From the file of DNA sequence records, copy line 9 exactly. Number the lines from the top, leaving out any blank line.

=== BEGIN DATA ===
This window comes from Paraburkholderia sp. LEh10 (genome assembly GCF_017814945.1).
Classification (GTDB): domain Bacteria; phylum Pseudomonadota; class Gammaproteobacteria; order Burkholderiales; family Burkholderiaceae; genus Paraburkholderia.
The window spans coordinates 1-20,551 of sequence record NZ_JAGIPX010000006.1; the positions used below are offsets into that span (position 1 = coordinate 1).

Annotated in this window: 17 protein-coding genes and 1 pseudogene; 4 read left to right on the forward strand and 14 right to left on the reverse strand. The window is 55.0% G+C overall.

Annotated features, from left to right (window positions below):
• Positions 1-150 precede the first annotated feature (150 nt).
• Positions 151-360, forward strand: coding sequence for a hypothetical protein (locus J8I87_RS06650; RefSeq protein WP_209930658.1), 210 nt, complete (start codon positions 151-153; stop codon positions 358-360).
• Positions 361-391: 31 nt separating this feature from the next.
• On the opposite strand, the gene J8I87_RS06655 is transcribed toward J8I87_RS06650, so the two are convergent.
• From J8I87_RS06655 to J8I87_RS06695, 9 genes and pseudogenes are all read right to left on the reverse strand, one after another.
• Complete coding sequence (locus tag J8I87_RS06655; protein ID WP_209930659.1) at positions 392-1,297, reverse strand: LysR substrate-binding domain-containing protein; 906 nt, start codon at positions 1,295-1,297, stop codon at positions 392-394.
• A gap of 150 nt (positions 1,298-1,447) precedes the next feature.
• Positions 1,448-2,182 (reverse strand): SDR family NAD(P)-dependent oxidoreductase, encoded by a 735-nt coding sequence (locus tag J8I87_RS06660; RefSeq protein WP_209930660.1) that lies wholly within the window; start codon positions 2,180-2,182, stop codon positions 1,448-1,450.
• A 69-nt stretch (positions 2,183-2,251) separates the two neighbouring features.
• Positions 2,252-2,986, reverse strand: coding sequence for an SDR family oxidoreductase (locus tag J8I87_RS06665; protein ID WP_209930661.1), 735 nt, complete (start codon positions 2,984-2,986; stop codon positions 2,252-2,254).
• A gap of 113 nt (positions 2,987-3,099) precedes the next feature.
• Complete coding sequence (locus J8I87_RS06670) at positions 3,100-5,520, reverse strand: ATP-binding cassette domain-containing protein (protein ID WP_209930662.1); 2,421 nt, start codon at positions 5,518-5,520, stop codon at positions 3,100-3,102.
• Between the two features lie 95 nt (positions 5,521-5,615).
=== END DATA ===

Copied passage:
• On the opposite strand, the gene J8I87_RS06655 is transcribed toward J8I87_RS06650, so the two are convergent.